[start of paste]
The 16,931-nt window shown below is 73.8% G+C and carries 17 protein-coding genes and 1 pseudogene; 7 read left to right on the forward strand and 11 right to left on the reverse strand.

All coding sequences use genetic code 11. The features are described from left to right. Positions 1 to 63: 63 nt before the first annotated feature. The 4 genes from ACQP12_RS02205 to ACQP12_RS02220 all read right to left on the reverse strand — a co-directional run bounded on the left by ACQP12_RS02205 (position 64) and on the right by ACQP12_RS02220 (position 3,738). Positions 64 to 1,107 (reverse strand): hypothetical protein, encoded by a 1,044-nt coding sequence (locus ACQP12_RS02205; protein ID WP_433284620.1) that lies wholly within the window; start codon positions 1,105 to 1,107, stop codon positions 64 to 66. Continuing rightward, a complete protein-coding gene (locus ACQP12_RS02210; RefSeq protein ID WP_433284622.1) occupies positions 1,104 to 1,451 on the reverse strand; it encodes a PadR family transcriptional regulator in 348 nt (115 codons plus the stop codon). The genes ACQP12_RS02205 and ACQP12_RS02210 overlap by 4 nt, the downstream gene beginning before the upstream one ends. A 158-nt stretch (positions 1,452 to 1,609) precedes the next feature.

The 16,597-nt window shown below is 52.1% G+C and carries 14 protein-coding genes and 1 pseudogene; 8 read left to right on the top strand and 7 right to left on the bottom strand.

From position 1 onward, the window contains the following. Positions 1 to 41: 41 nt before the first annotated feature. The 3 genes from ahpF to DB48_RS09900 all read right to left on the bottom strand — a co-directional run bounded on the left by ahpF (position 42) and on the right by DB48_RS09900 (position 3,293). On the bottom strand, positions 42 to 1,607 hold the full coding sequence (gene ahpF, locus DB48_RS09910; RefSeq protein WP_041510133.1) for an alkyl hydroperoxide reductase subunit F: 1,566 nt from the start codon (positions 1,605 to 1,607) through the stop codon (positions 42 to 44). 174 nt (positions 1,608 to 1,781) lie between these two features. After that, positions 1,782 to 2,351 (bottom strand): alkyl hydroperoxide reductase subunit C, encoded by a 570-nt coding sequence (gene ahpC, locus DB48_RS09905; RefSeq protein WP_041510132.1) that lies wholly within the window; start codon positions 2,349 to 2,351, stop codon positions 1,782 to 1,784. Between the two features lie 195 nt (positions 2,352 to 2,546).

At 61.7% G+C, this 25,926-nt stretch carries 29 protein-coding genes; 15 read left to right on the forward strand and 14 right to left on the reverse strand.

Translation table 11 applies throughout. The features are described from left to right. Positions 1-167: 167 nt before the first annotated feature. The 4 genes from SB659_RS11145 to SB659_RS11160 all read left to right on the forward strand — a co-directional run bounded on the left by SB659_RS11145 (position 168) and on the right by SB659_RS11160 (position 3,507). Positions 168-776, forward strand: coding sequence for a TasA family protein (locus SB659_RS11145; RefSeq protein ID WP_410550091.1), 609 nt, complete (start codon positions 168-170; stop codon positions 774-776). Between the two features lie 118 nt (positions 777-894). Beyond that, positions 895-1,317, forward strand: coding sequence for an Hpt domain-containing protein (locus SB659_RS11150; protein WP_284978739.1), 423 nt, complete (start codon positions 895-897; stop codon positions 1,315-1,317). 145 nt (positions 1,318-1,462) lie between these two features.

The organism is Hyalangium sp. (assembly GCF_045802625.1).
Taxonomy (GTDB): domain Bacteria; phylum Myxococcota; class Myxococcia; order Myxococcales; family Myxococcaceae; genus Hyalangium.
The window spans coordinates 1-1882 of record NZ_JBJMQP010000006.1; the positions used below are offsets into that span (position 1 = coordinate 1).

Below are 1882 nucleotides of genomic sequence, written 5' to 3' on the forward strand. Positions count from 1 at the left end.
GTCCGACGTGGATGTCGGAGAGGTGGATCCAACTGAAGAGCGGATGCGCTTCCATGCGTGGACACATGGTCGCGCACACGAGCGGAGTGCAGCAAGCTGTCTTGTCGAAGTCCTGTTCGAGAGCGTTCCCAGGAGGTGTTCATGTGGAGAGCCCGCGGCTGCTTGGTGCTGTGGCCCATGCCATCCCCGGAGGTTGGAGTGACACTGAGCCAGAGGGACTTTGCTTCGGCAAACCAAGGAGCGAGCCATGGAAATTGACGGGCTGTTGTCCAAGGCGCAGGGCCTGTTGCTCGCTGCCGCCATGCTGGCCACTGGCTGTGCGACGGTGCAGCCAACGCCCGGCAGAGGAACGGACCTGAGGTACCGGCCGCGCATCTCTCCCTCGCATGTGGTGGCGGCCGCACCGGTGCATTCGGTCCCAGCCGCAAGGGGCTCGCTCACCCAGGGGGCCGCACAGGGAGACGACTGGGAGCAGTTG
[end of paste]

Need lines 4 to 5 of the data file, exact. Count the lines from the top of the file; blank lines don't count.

From position 1 onward, the window contains the following. Positions 1 to 41: 41 nt before the first annotated feature. The 3 genes from ahpF to DB48_RS09900 all read right to left on the bottom strand — a co-directional run bounded on the left by ahpF (position 42) and on the right by DB48_RS09900 (position 3,293). On the bottom strand, positions 42 to 1,607 hold the full coding sequence (gene ahpF, locus DB48_RS09910; RefSeq protein WP_041510133.1) for an alkyl hydroperoxide reductase subunit F: 1,566 nt from the start codon (positions 1,605 to 1,607) through the stop codon (positions 42 to 44). 174 nt (positions 1,608 to 1,781) lie between these two features. After that, positions 1,782 to 2,351 (bottom strand): alkyl hydroperoxide reductase subunit C, encoded by a 570-nt coding sequence (gene ahpC, locus DB48_RS09905; RefSeq protein WP_041510132.1) that lies wholly within the window; start codon positions 2,349 to 2,351, stop codon positions 1,782 to 1,784. Between the two features lie 195 nt (positions 2,352 to 2,546).

At 61.7% G+C, this 25,926-nt stretch carries 29 protein-coding genes; 15 read left to right on the forward strand and 14 right to left on the reverse strand.